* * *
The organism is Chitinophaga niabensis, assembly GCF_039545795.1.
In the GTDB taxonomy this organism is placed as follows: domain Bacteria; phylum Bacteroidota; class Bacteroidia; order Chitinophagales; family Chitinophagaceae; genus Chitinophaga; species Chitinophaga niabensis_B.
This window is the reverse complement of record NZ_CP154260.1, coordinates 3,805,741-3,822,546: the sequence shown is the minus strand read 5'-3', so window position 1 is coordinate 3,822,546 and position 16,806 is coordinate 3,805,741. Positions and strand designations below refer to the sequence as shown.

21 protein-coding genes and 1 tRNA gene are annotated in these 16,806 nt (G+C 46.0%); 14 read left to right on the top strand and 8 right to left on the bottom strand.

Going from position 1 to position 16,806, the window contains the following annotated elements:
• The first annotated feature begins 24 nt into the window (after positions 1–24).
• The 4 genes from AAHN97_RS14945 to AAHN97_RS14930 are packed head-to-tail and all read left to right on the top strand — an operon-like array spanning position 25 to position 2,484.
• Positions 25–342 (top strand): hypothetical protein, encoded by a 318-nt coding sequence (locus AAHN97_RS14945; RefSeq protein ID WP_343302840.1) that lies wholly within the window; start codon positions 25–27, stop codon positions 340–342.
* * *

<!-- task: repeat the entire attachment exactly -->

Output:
The organism is Chitinophaga niabensis, assembly GCF_039545795.1.
In the GTDB taxonomy this organism is placed as follows: domain Bacteria; phylum Bacteroidota; class Bacteroidia; order Chitinophagales; family Chitinophagaceae; genus Chitinophaga; species Chitinophaga niabensis_B.
This window is the reverse complement of record NZ_CP154260.1, coordinates 3,805,741-3,822,546: the sequence shown is the minus strand read 5'-3', so window position 1 is coordinate 3,822,546 and position 16,806 is coordinate 3,805,741. Positions and strand designations below refer to the sequence as shown.

21 protein-coding genes and 1 tRNA gene are annotated in these 16,806 nt (G+C 46.0%); 14 read left to right on the top strand and 8 right to left on the bottom strand.

Going from position 1 to position 16,806, the window contains the following annotated elements:
• The first annotated feature begins 24 nt into the window (after positions 1–24).
• The 4 genes from AAHN97_RS14945 to AAHN97_RS14930 are packed head-to-tail and all read left to right on the top strand — an operon-like array spanning position 25 to position 2,484.
• Positions 25–342 (top strand): hypothetical protein, encoded by a 318-nt coding sequence (locus AAHN97_RS14945; RefSeq protein ID WP_343302840.1) that lies wholly within the window; start codon positions 25–27, stop codon positions 340–342.